The team conducted field experiments in Tucson, Arizona, in which a single autonomous vehicle circled a track continuously with at least 20 other human-driven cars. Under normal circumstances, human drivers naturally create stop-and-go traffic, even in the absence of bottlenecks, lane changes, merges or other disruptions, Work said. This phenomenon is called the "phantom traffic jam." Researchers found that by controlling the pace of the autonomous car in the study, they were able to smooth out the traffic flow for all the cars. For the first time, researchers demonstrated experimentally that even a small percentage of such vehicles can have a significant impact on the road, eliminating waves and reducing the total fuel consumption by up to 40 percent. Moreover, the researchers found that conceptually simple and easy to implement control strategies can achieve the goal.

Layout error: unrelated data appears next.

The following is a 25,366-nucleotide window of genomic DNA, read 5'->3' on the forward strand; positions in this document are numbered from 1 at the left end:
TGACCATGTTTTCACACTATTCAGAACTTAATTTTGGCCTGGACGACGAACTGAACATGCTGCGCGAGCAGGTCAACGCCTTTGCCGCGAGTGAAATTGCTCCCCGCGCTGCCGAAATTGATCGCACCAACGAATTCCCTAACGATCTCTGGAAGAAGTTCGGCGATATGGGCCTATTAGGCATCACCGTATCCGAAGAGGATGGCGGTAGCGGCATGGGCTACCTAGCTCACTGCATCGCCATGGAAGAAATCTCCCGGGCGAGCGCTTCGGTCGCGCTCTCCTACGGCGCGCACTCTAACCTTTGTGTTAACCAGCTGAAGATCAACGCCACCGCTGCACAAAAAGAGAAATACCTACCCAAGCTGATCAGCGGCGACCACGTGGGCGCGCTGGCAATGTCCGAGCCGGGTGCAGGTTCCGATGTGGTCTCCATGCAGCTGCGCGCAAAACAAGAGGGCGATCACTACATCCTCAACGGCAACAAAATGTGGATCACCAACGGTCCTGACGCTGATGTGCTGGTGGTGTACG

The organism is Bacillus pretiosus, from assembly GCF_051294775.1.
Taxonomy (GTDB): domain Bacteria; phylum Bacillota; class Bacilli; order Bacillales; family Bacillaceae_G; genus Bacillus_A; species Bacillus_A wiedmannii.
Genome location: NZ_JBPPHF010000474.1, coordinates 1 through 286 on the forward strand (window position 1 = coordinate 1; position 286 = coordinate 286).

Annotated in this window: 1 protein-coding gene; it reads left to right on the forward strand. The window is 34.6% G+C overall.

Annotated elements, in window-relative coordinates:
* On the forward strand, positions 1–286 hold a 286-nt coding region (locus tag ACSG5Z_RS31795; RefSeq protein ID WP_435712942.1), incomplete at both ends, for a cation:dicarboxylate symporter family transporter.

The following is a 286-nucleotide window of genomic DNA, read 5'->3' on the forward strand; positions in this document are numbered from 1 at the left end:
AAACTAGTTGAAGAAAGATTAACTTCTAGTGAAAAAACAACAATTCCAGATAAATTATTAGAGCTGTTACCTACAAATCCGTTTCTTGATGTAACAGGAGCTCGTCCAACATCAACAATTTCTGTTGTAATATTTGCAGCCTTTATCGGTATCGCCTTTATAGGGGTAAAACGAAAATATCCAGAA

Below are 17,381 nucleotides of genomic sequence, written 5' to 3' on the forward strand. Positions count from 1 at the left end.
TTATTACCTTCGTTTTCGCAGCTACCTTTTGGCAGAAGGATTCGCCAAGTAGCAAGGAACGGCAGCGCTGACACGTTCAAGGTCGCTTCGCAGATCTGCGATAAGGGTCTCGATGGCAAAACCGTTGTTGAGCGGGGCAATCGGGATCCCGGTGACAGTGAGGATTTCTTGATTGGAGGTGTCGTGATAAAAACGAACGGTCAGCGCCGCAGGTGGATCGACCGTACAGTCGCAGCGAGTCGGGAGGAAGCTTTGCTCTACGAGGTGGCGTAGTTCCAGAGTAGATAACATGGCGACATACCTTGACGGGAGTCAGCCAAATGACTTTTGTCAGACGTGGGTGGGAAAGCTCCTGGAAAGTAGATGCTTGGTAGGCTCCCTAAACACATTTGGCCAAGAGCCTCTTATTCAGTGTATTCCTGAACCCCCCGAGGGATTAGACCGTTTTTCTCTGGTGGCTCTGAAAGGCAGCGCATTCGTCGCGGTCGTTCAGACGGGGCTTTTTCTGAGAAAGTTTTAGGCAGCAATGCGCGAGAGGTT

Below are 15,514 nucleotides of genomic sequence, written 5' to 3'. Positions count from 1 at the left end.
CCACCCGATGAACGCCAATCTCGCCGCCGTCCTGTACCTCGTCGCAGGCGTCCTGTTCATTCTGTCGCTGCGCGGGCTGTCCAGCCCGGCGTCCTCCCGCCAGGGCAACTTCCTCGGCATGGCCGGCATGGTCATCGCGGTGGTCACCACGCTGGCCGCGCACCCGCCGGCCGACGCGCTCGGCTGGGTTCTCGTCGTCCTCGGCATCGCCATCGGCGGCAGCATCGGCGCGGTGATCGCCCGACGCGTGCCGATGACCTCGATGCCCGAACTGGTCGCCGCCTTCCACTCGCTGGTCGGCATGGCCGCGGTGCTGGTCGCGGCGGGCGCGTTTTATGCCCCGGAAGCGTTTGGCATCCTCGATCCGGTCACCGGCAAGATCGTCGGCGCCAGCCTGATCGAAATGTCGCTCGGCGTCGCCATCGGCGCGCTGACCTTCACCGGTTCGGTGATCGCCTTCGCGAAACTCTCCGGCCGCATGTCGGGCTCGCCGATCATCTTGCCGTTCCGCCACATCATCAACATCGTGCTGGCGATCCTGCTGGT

"Before we carried out these experiments, I did not know how straightforward it could be to positively affect the flow of traffic," Sprinkle said. "I assumed we would need sophisticated control techniques, but what we showed was that controllers which are staples of undergraduate control theory will do the trick."
This latest research suggests that even the related technology available now - such as adaptive cruise control - has the power to improve traffic even before there are large numbers of autonomous vehicles on the road.
"Fully autonomous vehicles in common traffic may be still far away in the future due to many technological, market and policy constraints," Piccoli said. "However, increased communication among vehicles and increased levels of autonomy in human-driven vehicles is in the near future."
The near future with only a few autonomous vehicles on the road is more challenging than the far future in which all vehicles are connected, Seibold said.